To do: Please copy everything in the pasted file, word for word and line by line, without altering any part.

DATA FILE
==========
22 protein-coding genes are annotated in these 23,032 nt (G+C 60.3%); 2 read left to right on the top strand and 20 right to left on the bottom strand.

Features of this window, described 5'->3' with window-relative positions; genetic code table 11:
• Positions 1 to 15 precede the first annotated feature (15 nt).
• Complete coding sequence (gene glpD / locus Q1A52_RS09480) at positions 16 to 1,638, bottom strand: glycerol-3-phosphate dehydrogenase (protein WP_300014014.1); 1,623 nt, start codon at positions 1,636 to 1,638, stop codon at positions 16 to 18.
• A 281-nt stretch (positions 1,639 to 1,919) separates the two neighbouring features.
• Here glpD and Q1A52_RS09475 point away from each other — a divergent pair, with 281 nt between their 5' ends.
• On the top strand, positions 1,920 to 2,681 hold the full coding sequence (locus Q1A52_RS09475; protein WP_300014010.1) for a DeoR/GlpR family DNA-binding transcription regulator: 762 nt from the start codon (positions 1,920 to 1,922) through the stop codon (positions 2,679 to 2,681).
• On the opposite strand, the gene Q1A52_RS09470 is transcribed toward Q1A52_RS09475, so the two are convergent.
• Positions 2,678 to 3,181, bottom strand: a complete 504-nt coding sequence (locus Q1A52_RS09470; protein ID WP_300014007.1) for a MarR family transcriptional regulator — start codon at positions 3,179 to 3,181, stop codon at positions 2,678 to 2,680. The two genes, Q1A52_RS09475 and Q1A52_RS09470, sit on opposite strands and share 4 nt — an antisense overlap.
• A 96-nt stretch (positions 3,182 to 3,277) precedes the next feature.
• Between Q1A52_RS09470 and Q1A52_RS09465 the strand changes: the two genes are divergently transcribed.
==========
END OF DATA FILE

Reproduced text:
22 protein-coding genes are annotated in these 23,032 nt (G+C 60.3%); 2 read left to right on the top strand and 20 right to left on the bottom strand.

Features of this window, described 5'->3' with window-relative positions; genetic code table 11:
• Positions 1 to 15 precede the first annotated feature (15 nt).
• Complete coding sequence (gene glpD / locus Q1A52_RS09480) at positions 16 to 1,638, bottom strand: glycerol-3-phosphate dehydrogenase (protein WP_300014014.1); 1,623 nt, start codon at positions 1,636 to 1,638, stop codon at positions 16 to 18.
• A 281-nt stretch (positions 1,639 to 1,919) separates the two neighbouring features.
• Here glpD and Q1A52_RS09475 point away from each other — a divergent pair, with 281 nt between their 5' ends.
• On the top strand, positions 1,920 to 2,681 hold the full coding sequence (locus Q1A52_RS09475; protein WP_300014010.1) for a DeoR/GlpR family DNA-binding transcription regulator: 762 nt from the start codon (positions 1,920 to 1,922) through the stop codon (positions 2,679 to 2,681).
• On the opposite strand, the gene Q1A52_RS09470 is transcribed toward Q1A52_RS09475, so the two are convergent.
• Positions 2,678 to 3,181, bottom strand: a complete 504-nt coding sequence (locus Q1A52_RS09470; protein ID WP_300014007.1) for a MarR family transcriptional regulator — start codon at positions 3,179 to 3,181, stop codon at positions 2,678 to 2,680. The two genes, Q1A52_RS09475 and Q1A52_RS09470, sit on opposite strands and share 4 nt — an antisense overlap.
• A 96-nt stretch (positions 3,182 to 3,277) precedes the next feature.
• Between Q1A52_RS09470 and Q1A52_RS09465 the strand changes: the two genes are divergently transcribed.